by El-marie van Heerden on July 24, 2017


By Elmarie van Heerden – LifeWorks Personal Development Trainer

1. Why are some people more prone to anger than others?

People with a low frustration tolerance are more prone to outbursts of anger than others because they do not easily accept anything hindering them to achieve their goals or not having their immediate ‘wants’ met. They have irrational beliefs that it is “awful” if things do not go my way and it is “disastrous” is my goals are not met.

Emotionally intelligent people, however, are more aware of their emotions and know how to deal with it in an appropriate way. They accept that things will not always be as they want it, and although it is unpleasant, it is manageable.

2. Do you think that today’s environment is making people more angry, less patient, or at least less able to control outbursts of rage?

Patience is a skill that needs to be practiced. We don’t need to practice patience anymore because we live in a world of immediate gratification. If we are hungry, we order a take-out; if we want entertainment, it is the push of a button away; if we have a headache, we swallow a pill. We can even have our bodies surgically re-shaped to what we want – it is not necessary to patiently loose weight by eating less and exercise regularly if we can have a tummy tuck! Even the accessibility of information is at our fingertips! Uneasiness and discomfort can be done away with in no time.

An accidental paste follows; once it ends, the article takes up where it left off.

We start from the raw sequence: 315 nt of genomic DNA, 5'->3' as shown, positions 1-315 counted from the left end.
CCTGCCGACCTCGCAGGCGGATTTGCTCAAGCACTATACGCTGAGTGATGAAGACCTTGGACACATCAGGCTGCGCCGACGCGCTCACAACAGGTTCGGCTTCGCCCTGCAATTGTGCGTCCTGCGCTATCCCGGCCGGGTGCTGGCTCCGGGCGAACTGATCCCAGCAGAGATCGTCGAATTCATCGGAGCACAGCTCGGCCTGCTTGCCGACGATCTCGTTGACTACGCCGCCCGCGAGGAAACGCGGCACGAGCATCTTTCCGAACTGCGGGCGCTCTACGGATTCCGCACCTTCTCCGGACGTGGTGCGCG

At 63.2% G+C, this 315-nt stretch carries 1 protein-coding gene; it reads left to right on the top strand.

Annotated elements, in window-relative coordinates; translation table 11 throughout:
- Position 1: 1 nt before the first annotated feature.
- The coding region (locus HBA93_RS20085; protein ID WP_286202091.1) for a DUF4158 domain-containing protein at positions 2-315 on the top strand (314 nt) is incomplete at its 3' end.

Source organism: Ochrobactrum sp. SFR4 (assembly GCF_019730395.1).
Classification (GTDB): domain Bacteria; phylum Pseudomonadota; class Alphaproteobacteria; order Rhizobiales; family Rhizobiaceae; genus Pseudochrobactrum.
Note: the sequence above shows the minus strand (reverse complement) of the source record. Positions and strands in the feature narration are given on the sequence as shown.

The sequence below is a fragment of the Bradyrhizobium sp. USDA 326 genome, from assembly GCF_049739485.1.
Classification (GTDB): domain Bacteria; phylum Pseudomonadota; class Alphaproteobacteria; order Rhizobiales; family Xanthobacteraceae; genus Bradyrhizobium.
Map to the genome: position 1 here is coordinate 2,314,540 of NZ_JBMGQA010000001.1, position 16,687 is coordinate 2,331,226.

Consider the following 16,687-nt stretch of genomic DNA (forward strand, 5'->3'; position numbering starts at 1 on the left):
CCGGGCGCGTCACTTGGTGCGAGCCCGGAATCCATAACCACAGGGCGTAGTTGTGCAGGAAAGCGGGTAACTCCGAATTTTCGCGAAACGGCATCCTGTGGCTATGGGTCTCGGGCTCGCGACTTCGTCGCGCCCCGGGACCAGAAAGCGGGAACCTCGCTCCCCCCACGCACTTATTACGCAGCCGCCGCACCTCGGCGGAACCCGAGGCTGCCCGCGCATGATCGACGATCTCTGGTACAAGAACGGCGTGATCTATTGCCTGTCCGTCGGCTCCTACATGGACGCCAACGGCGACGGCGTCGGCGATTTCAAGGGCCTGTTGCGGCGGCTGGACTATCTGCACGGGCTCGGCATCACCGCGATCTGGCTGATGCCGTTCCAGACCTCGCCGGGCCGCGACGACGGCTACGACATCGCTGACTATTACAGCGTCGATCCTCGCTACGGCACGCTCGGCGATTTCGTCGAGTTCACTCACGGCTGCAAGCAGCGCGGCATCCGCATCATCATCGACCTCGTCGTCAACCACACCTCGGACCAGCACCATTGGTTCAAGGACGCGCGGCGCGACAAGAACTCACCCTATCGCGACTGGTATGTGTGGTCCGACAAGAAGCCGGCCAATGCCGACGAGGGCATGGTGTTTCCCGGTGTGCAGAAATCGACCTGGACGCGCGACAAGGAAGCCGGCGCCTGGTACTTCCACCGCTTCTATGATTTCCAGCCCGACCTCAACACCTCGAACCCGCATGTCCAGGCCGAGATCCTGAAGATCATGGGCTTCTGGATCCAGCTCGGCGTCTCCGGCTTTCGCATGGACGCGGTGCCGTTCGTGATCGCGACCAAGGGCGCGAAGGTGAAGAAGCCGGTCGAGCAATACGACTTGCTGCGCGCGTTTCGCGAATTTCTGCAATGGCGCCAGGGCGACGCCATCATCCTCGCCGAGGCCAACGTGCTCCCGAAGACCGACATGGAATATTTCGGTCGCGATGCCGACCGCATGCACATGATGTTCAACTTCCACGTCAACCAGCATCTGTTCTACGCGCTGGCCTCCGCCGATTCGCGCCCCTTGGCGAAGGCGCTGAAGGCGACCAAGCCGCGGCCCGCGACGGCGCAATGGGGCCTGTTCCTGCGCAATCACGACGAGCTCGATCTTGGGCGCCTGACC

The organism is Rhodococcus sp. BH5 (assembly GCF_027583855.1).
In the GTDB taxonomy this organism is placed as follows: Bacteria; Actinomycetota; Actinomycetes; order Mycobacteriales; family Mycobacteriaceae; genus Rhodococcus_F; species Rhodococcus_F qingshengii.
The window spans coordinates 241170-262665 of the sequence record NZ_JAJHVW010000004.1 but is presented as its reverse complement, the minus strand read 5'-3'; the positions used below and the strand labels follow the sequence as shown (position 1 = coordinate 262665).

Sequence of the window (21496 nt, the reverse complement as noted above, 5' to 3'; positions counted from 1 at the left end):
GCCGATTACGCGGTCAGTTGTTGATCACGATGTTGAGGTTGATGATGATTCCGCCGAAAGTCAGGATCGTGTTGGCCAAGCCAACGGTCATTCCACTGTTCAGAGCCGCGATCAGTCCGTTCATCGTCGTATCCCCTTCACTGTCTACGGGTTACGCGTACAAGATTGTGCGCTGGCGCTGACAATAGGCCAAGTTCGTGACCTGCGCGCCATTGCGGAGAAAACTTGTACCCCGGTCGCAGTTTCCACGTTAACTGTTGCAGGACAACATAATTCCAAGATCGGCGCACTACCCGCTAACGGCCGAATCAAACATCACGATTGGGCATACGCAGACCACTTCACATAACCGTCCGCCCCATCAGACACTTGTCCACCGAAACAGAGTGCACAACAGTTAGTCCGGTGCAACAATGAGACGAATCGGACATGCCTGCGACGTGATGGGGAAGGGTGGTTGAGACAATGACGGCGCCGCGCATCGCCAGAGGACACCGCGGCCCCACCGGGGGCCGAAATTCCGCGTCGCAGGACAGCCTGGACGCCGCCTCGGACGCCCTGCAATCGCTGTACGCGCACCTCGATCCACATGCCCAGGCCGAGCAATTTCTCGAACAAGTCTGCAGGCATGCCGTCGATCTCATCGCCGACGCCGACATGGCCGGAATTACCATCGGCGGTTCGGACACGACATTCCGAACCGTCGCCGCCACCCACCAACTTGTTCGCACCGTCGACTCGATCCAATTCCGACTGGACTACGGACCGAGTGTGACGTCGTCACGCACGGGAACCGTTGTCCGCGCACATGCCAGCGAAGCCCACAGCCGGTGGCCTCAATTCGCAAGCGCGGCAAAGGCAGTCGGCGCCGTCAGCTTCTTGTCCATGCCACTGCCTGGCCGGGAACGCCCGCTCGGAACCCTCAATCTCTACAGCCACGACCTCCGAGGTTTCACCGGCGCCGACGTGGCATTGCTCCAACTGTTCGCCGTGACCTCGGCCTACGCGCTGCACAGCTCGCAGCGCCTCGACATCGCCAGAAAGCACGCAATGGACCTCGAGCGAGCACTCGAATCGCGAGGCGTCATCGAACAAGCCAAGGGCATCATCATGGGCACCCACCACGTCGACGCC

3. Also, do you think that the UAE’s expat-dense environment can create stress for people? Eg, learning to accept that things will not always be done in the same way as in your home country, etc!

Living and working in the UAE cause its own unique challenges. If we enter the UAE with the expectation that others will have the same values, social skills and habits as us, we are in for a surprise!

It is stressful and causes frustration to make ourselves understood while talking on the telephone; it is irritating to wait our turn in a queue only to see others push in; road rage is prevalent because of the overload of vehicles and the irresponsible drivers around us – and we can add a lot more to the list of daily frustrations.

The mere fact that we live away from our known environment and many of us lack support systems is in itself, a stressful situation that makes us more prone to respond impulsively to the imperfections we are faced with.

4.Do you think women tend to experience anger differently to men?

Men and women very early in life, learn to identify with the sex roles modelled to them by their parents and significant others. Boys play ‘cowboys and crooks’, are a policeman with a firearm and ‘fights’ in their superman suits while girls nurture their dolls and push them in their prams. The various roles allow for the ways in which anger is expressed.

Hormonal imbalances can cause a woman to behave more aggressive than usual. A well documented case of a woman who killed her husband with scissors in South-Africa, is said to have suffered from severe pre-menstrual tension!

Men are perceived by society as the more aggressive of the sexes.

5.How can someone identify whether they have a more serious anger management problem?